We've all been there. We're sitting on the plane, waiting for everyone to take their seat so we can sit on the tarmac for an hour before we take off. As person after person meanders down the center aisle that's too small for a person and a bag, we look each person up and down, avoiding eye contact, sizing them up. As the person starts walking towards you, you think to yourself, "please don't sit by me, please don't sit by me, (except you, Mr. Hot dude that smiles just right, You can sit ON me. Wait, what?)." It could be the person that stinks from too much perfume, or not enough deodorant. Or that one that's chatting on the cell phone so that the whole plane can hear and you just KNOW that person will want to tell you her whole life story when all you want to do is sleep. Or that poor woman carrying a screaming kid that you are fully aware does not want to be confined to a little space for hours and will whine, kick, and shout incessantly, stopping only long enough to vomit on the person in front of him or sneeze and sling snot your way.
You've been there. You've walked down that same aisle on the same plane and looked at the people already sitting and you know that person is thinking the same thing about you. We all know "the look".
Unfortunately, in the past few weeks, I've seen "the look" more times than I could have imagined, seeing as how I haven't stepped foot on a plane or any form of public transportation.
It's happening when I drop L off at daycare.
She walks in, goes into her room, and you see all the kids giving "the look". She looks around and starts heading towards a table and the established kids give each other this knowing glance. The others, as L passes their tables, let out an almost audible sigh of relief. The kids she approaches start putting away what they're playing with, already resigned to the fact that she will mess up whatever they've spent their last few minutes mastering. The other day, a kid actually said to his friend, "I guess it's time to put this away; we'll have to start over anyway." Today, it was, "She can't play here. Center's full". I was taken to that scene in Forest Gump when he's trying to find a seat on the school bus.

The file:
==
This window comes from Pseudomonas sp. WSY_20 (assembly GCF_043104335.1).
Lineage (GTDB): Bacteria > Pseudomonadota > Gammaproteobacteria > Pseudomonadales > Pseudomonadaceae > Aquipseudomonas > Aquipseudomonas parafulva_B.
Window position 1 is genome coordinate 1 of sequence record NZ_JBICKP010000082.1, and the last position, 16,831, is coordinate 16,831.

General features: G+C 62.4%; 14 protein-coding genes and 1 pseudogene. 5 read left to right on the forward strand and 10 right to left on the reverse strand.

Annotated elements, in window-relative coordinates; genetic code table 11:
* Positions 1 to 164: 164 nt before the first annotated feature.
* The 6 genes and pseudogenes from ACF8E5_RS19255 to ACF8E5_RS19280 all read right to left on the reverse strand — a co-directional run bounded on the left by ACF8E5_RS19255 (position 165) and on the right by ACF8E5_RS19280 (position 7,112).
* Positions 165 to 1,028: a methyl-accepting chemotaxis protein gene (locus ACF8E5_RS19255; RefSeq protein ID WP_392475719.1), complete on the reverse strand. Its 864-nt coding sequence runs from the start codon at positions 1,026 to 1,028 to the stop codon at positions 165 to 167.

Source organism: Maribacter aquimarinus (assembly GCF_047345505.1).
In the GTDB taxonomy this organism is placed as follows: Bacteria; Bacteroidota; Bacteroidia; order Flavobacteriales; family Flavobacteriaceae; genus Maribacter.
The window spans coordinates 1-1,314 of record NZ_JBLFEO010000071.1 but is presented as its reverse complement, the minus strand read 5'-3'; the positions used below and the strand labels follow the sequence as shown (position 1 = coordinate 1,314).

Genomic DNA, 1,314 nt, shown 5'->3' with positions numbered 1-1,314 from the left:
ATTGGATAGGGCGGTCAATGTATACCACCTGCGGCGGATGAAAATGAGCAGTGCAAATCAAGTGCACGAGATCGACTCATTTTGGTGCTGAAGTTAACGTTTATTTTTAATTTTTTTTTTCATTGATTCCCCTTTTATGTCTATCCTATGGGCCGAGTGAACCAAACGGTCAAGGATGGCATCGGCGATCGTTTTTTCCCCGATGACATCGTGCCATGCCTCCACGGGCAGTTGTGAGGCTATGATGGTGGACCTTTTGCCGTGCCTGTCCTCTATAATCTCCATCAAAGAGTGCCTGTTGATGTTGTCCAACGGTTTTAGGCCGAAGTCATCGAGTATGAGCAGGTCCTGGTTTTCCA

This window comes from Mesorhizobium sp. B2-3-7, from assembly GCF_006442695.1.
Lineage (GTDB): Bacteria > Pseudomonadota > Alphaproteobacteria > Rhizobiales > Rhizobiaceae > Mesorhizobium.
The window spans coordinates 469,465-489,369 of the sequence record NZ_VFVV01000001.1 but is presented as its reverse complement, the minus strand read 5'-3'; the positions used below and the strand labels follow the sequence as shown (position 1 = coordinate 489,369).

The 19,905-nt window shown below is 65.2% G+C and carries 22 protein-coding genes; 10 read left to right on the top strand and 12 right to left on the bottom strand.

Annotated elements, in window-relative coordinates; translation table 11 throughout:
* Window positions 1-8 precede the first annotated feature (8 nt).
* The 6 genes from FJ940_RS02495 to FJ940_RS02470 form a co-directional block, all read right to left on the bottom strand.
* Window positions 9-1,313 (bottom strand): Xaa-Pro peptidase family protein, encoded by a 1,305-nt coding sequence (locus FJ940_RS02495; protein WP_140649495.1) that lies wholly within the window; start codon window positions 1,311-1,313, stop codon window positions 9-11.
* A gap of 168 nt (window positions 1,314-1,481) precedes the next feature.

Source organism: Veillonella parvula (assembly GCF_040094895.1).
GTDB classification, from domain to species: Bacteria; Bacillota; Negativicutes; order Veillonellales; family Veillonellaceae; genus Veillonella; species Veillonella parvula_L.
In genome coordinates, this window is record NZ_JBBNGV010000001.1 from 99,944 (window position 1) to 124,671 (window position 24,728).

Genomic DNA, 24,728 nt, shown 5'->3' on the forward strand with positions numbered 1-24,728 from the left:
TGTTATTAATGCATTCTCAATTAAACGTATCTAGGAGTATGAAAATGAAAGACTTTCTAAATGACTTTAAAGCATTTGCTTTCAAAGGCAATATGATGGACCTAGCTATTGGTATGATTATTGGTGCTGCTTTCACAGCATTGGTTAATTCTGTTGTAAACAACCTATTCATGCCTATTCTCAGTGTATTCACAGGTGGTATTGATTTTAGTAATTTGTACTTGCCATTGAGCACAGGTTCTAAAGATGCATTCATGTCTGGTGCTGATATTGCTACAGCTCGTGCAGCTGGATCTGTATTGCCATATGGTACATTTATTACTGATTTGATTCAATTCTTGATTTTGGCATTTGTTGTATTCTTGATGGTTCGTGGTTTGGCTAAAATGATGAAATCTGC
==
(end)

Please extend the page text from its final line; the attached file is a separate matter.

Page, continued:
My heart almost broke.
And so begins our next chapter in life. This chapter begins with L's peers noticing a difference, and being frustrated by it. They can tell she is not age appropriate in her actions, but they don't fully comprehend the why behind it. This is a stage when kids say what's on their minds, the filter not yet being installed. It's past the age of questioning everything, but noticing differences.
The one thing I'm most grateful for is that L is not there yet. She is still stuck in the "everything's okay as long as I have food and boots" phase. (The boots are very important, but they apparently only function well when they're a) rain boots and b) worn on the wrong feet.) The point being, she's oblivious to the stares, sighs, and comments as of now. She gladly sits beside her "peers", flaps her hands, and begins to steal whatever toys they were playing with.
Yea for the little things!